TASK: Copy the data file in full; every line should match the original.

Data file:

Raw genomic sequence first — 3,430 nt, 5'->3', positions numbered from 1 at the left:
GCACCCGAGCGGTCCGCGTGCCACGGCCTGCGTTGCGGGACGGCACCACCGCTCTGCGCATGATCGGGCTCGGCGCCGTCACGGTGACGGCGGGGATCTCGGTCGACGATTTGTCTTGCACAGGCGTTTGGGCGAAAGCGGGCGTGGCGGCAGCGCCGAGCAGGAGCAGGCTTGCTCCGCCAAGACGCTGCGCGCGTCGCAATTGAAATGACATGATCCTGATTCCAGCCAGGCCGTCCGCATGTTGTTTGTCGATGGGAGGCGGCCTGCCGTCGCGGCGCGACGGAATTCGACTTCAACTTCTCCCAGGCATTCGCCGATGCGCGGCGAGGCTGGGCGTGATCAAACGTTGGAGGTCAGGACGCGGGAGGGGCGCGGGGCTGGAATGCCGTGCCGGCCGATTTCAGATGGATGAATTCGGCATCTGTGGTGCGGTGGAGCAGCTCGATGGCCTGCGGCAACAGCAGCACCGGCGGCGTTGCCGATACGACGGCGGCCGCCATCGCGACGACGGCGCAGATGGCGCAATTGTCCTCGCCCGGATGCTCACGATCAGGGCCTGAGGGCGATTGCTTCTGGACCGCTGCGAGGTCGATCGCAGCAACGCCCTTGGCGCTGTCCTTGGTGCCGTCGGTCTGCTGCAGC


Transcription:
Raw genomic sequence first — 3,430 nt, 5'->3', positions numbered from 1 at the left:
GCACCCGAGCGGTCCGCGTGCCACGGCCTGCGTTGCGGGACGGCACCACCGCTCTGCGCATGATCGGGCTCGGCGCCGTCACGGTGACGGCGGGGATCTCGGTCGACGATTTGTCTTGCACAGGCGTTTGGGCGAAAGCGGGCGTGGCGGCAGCGCCGAGCAGGAGCAGGCTTGCTCCGCCAAGACGCTGCGCGCGTCGCAATTGAAATGACATGATCCTGATTCCAGCCAGGCCGTCCGCATGTTGTTTGTCGATGGGAGGCGGCCTGCCGTCGCGGCGCGACGGAATTCGACTTCAACTTCTCCCAGGCATTCGCCGATGCGCGGCGAGGCTGGGCGTGATCAAACGTTGGAGGTCAGGACGCGGGAGGGGCGCGGGGCTGGAATGCCGTGCCGGCCGATTTCAGATGGATGAATTCGGCATCTGTGGTGCGGTGGAGCAGCTCGATGGCCTGCGGCAACAGCAGCACCGGCGGCGTTGCCGATACGACGGCGGCCGCCATCGCGACGACGGCGCAGATGGCGCAATTGTCCTCGCCCGGATGCTCACGATCAGGGCCTGAGGGCGATTGCTTCTGGACCGCTGCGAGGTCGATCGCAGCAACGCCCTTGGCGCTGTCCTTGGTGCCGTCGGTCTGCTGCAGC